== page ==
To purchase The Supremes: The Definitive Collection with Stop In The Name Of Love visit Amazon.com

——————————————————————————–

Twitter

Dave Schwensen is The Classic Rocker and author of The Beatles At Shea Stadium and The Beatles In Cleveland. Visit Dave’s author page on Amazon.com.

Copyright 2018 – North Shore Publishing

#178 – Sir Duke

Standard

#178 – Sir Duke by Stevie Wonder

 – Motown was everywhere in the 1960’s. If your transistor radio could pick up a Top 40 station, regardless of where you were located, you heard the hits coming out of Detroit scoring big-time on the music charts. Even in the midst of The British Invasion deejays would spin new releases by The Supremes, Temptations and Four Tops as often as they did The Beatles and The Dave Clark Five.

My claim to being a pop music know-it-all and future Classic Rocker didn’t fully gel until Ed Sullivan introduced us to The Beatles on February 9, 1964. But the roots had already been digging in. When I was about nine or ten years old I had a friend who lived across the street. And he had something I didn’t:

A teenage brother.

Per tradition when it comes to teenagers dealing with younger siblings and their immature friends, we as little kids were not allowed to go in his room or touch any of his stuff.

And of course as little kids, that’s exactly what we would do when he wasn’t home.

The 12 year old genius

A magnet for us would be his record player and collection of 45 rpm disks, usually scattered around his bedroom floor. The ones I remember most were Big Bad John by Jimmy Dean (1961) and Fingertips Part 2 by Little Stevie Wonder, released on Motown’s Tamla label in 1963. He was billed as “The 12 Year Old Genius,” which told us he wasn’t a teenager either.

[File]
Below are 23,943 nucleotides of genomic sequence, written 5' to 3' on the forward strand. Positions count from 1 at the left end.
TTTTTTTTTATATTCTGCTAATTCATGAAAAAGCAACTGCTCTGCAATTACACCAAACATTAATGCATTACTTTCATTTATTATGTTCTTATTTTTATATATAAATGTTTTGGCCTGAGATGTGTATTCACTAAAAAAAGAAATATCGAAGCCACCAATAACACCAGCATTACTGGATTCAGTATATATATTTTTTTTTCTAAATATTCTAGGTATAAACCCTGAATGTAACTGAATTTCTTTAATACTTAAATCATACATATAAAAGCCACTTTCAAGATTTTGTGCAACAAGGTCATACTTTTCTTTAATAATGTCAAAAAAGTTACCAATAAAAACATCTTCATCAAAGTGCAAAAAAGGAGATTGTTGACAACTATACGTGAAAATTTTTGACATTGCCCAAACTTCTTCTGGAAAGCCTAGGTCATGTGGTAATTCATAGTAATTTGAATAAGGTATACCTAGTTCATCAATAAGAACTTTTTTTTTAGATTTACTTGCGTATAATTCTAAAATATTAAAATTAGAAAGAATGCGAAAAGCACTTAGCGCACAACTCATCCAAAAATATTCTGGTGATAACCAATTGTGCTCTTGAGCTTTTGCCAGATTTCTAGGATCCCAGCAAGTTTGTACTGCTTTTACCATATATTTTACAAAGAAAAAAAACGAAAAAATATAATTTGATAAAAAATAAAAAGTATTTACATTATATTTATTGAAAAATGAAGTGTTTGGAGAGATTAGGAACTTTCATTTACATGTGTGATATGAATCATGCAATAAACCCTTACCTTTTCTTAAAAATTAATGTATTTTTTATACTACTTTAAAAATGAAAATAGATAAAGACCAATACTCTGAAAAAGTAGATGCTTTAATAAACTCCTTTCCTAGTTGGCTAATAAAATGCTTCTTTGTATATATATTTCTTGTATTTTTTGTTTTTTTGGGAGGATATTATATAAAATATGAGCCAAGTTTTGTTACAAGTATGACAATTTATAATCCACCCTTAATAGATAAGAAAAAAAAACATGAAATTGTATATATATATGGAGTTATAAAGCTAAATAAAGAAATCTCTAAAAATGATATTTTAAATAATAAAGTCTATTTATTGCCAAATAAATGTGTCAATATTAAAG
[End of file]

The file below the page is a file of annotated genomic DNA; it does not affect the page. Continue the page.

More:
On the few occasions we were caught red-handed in his room and subject to firsthand demonstrations of Big Time Wrestling moves until we could break away and run out of the house screaming for parental intervention, I never thought of using this age gap as a self-defense weapon. Why the heck were little kids banned from this treasure trove of infectious music when the teenager himself was a fan of The 12 Year Old Genius?

I answered that for myself a few years later when as a teenager I ordered my little sister to stay out of my room and never touch my stuff. If these age gap rules weren’t followed, her punishment would be the same Big Time Wrestling moves I had learned the hard way while listening to Big Bad John and Fingertips Part 2.